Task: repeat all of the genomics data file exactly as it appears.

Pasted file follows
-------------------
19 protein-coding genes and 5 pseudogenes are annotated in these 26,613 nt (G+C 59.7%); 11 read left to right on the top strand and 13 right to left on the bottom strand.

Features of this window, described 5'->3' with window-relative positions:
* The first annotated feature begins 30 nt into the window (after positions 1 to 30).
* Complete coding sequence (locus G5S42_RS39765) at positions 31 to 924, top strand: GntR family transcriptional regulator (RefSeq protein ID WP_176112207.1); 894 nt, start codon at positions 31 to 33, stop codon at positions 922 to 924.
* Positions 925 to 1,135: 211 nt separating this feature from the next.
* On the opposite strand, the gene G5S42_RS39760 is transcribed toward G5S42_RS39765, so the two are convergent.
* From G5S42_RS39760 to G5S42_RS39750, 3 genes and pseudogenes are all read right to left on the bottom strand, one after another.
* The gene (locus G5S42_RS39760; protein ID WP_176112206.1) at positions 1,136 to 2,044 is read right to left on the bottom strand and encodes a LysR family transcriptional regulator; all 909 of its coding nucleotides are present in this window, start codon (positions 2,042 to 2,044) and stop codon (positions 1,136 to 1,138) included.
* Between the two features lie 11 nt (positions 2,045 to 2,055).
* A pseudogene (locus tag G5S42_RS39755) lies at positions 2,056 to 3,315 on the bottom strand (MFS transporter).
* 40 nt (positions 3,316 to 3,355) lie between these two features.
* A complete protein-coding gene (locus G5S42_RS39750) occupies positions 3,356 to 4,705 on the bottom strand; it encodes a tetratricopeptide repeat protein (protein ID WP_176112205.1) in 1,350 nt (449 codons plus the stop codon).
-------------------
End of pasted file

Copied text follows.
19 protein-coding genes and 5 pseudogenes are annotated in these 26,613 nt (G+C 59.7%); 11 read left to right on the top strand and 13 right to left on the bottom strand.

Features of this window, described 5'->3' with window-relative positions:
* The first annotated feature begins 30 nt into the window (after positions 1 to 30).
* Complete coding sequence (locus G5S42_RS39765) at positions 31 to 924, top strand: GntR family transcriptional regulator (RefSeq protein ID WP_176112207.1); 894 nt, start codon at positions 31 to 33, stop codon at positions 922 to 924.
* Positions 925 to 1,135: 211 nt separating this feature from the next.
* On the opposite strand, the gene G5S42_RS39760 is transcribed toward G5S42_RS39765, so the two are convergent.
* From G5S42_RS39760 to G5S42_RS39750, 3 genes and pseudogenes are all read right to left on the bottom strand, one after another.
* The gene (locus G5S42_RS39760; protein ID WP_176112206.1) at positions 1,136 to 2,044 is read right to left on the bottom strand and encodes a LysR family transcriptional regulator; all 909 of its coding nucleotides are present in this window, start codon (positions 2,042 to 2,044) and stop codon (positions 1,136 to 1,138) included.
* Between the two features lie 11 nt (positions 2,045 to 2,055).
* A pseudogene (locus tag G5S42_RS39755) lies at positions 2,056 to 3,315 on the bottom strand (MFS transporter).
* 40 nt (positions 3,316 to 3,355) lie between these two features.
* A complete protein-coding gene (locus G5S42_RS39750) occupies positions 3,356 to 4,705 on the bottom strand; it encodes a tetratricopeptide repeat protein (protein ID WP_176112205.1) in 1,350 nt (449 codons plus the stop codon).